Before dodging the eyes:
After dodging the eyes:
Also, when I do eyes, I tend to follow the contour of the eyelid, smudging out all the eyelashes. After the eye is done, I come back with a tiny brush (first one on the Natural brushes list) and smudge in new eyelashes of my own, stroking in the direction the lashes would have grown naturally. Not too many, not to few, and not all the same length and direction, so they look correct. (more practice and personal preference)
Tips for hair....
Hair can be troublesome. Make sure you do all the skin before
moving on to the hair. Hair would naturally fall over any brush strokes you did already on the skin. Trying to stroke skin around tiny hair strokes... not fun.
Use a much scruffier brush (as I said above, I like the first "natural brush" for hair and eyelashes (tiny size for eye lashes) and crank up the strength of your smudge tool (80-85% is what I usually use.) Long strokes for long hair. Short strokes for short hair, or moustaches and beards. Be careful to follow the direction the hair is already growing. Also, if your strokes look too thick, and straw-like at the tips fo the hair, simply lower your brush size and go over the area to make it more realistic.
Here's a portion of the hair done:
Once your subject has been completely smudged, add a layer mask to it... Reset your brushes, and use the default chalk brush to fade the subject's shoulders/torso into the background.
Now it is time to sharpen the image and make your strokes really pop... I use an USM at 500% strength, 1.0 radius, and 0 threshold on most of the images. A lower res image may need a much lower strenght on the USM. Be sure your image is at 100% size on your screen. When you set your USM, look around the entire painting for pixels that you missed while smudging (they will stick out very prominantly, don't worry!) If you see any, note their location, cancel the USM and go smudge that spot. Repeat USM until all pixels are smudged.
Next, add a new layer between your subject and the background color layer. Here is where you can add your accent background strokes. I like to use colors from the painting and shades of the background itself, but again, the possiblities are endless, and personal preference rings in again. I like to reset my brushes, and choose the "chalk" brush (it is default set at 36 size, and is found just below the leaves and star brushes usually)... I like to use strong bold strokes, in varying shades of the same color to almost "halo" the subject. Look online at actual chalk/pastel paintings to get background stroking ideas.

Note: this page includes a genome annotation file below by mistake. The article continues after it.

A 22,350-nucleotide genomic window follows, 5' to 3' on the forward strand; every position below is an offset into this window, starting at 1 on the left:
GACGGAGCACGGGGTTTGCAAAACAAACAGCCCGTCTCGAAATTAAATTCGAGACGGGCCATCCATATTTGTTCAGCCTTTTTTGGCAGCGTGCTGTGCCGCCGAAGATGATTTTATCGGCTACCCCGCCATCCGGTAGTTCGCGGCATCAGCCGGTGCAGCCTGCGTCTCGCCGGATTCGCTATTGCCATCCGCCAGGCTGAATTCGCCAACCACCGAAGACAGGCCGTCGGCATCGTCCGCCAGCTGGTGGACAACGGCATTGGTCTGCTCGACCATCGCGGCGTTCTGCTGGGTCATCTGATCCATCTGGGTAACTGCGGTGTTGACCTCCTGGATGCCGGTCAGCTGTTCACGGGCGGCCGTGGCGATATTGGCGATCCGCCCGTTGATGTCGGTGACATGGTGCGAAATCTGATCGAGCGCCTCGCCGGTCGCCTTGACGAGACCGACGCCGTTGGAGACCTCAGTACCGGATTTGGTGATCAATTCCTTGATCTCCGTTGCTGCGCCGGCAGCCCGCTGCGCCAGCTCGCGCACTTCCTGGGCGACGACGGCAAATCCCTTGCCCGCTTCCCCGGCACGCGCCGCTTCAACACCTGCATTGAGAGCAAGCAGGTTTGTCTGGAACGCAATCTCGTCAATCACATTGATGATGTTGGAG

After the background is added, add a new layer at the top of painting. I like to call this layer "embellishment" becaus this is where I chalk over my smudges painting strokes to make it look more authentic and embellish it further.
Using the chalk brush of varying sizes as appropriate, use the color selector to choose colors directly from your image (I like it set at 3x3 so I get an accurate "average" color) and stroke with chalk again to highlight, lowlight, and generally create an appearance of a chalked image. I like to do these strokes at 60% opacity, so that some of the brush strokes still show through for depth.
Here's some of my embellishing strokes:
Be sure to add strokes on top of your clothing and blend them down where we masked the subject to help it blend into the background of the image... It helps the mask not be so sharp and strong...
After the larger areas of the subject are chalked in, I like to go back over it with a tiny chalk, in a very light color (white, or very pastel version of whatever color is in the photo) and add crisp highlights on clothing and lip lines.
I also like to use this tiny chalk to go to the background strokes layer to add some "guidelines" around the image, like I had sketched out the shape of the figure before I drew it... some curvy swirliness where the image fades into the background.
When you are finished, your layers might look something like this:
And hopefully, when you are all done (anywhere from one to eight hours later) your image will look something like this:
For more samples of my work, you can visit my website, it's right down there in my siggy.
Please give me feedback on the tute, any ideas to improve it, and ask any questions!!
These images look good printed on normal photo papers, but really go WOW when printed on watercolor paper, handmade papers, or better yet, canvas....... oooh la lah!